You search for deepest Nature, even here.
Maybe especially here.
To be startled into clarity by unexpected juxtapositions.
It’s the same thing when you come upon a woman hiking in high heels miles from any sidewalk or a man reading Ulysses by a mountain stream.
The lovely absurdity of it.
And so in New York you listen for coyote song above siren and horn, you hunt for hawks perched in parks: subtle weavings of the wild within the strange roar of the human hive.
Here in San Francisco, because the full whisper of the non-human world beckons so insistently from just there, over the bridge or down the road, you shed city hills for nearby coast, redwoods and cliffs.
Sure enough, a woman teeters along the trail, her high-fashion sense nonsense. A runner chugs by to the rhythm of human-made music. But it’s too obvious. Expected.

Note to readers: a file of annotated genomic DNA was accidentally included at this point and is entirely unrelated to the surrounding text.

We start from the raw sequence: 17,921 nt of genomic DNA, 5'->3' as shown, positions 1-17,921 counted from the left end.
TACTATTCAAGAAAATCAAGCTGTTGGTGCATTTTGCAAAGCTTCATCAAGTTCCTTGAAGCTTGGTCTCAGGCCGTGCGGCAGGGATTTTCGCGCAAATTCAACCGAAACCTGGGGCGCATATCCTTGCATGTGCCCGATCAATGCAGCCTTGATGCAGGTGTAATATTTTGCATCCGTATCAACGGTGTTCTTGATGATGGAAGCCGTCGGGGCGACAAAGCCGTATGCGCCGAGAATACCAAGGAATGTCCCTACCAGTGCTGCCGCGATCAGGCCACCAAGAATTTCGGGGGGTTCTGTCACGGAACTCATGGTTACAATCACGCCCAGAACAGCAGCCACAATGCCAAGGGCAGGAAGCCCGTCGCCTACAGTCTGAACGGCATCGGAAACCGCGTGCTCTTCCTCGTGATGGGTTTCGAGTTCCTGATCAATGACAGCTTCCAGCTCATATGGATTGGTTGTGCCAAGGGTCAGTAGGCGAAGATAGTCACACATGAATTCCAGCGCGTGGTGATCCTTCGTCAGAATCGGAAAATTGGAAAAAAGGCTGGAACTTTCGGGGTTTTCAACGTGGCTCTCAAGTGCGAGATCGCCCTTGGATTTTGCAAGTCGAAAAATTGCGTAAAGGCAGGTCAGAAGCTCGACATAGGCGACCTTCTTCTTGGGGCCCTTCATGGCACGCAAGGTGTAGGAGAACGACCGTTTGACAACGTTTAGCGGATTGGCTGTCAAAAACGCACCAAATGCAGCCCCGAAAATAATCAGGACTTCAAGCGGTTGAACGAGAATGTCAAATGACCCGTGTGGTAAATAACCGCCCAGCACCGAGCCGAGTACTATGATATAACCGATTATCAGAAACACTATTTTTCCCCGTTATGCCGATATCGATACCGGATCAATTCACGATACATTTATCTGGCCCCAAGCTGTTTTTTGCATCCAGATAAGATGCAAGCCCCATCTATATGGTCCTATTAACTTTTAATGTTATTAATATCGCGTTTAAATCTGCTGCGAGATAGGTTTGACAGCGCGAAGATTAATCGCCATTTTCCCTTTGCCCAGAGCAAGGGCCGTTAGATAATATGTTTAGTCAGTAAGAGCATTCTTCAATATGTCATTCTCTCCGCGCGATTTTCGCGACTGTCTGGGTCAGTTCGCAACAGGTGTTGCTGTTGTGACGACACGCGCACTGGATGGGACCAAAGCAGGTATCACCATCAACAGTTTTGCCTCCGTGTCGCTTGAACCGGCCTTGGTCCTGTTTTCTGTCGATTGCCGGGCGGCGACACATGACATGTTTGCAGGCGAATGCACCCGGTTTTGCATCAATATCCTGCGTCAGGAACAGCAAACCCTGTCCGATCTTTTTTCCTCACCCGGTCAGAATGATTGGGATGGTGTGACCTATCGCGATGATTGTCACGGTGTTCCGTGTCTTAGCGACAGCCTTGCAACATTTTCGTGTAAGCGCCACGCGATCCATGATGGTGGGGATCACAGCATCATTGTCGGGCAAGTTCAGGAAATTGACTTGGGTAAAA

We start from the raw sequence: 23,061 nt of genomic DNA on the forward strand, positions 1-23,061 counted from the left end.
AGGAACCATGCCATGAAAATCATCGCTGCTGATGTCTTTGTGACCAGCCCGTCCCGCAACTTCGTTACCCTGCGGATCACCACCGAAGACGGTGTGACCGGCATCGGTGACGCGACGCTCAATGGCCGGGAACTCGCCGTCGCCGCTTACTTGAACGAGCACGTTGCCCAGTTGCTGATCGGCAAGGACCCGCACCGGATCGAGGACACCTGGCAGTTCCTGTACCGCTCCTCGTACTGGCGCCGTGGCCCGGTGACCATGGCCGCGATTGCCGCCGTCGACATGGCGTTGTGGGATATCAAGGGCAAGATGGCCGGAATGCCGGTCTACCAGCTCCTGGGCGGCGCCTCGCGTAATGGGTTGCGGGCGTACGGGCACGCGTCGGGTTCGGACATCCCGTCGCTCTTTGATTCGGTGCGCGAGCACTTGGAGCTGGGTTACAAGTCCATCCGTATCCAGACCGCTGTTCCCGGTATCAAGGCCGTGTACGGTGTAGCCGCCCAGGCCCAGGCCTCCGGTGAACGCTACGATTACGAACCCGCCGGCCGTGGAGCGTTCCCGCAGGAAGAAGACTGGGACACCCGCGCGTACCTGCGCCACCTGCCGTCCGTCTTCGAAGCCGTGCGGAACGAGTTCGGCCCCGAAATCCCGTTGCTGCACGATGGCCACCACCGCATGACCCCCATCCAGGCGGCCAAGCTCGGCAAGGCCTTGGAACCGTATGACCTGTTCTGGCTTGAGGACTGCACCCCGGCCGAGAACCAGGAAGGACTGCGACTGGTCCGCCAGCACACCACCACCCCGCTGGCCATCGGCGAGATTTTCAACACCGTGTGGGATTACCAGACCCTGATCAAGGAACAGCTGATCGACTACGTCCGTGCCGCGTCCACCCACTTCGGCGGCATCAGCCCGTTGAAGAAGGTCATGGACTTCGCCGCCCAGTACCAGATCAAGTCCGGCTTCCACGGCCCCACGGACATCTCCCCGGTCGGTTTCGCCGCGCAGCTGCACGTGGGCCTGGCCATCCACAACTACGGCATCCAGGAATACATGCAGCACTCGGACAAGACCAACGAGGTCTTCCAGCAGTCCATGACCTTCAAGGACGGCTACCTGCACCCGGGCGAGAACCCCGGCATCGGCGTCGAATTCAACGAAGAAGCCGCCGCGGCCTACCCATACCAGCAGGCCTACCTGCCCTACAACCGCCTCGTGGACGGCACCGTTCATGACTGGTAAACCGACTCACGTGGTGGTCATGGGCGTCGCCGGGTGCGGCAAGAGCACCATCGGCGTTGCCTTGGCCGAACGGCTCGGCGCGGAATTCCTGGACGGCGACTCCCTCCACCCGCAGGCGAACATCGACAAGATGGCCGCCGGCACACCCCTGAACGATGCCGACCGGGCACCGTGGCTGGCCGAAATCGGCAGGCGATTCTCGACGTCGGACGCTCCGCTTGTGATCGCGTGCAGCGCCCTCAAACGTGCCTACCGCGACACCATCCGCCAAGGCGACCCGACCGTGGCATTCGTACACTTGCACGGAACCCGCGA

You turn away, to the sun shafts that touch the treetops, the wind that pours over the open ocean. You try to enter those places, get all Mary Austin
or John Muir
But then you have to laugh. At yourself. For it is the human that still comes to you--writers bringing back the secrets, or trying to--and now a poem shakes out from memory, Heaney’s “Postscript.”
And he reminds you of your arrogance, pushes you beyond.
No, you are not that brown pelican riding the air currents along the cliff line. You are not that tule elk standing on the near hill. You are not that seal basking on a mussel bedded rock.
You can only do this: stand at the threshold. But it is on that absurd edge where your heart is indeed blown open.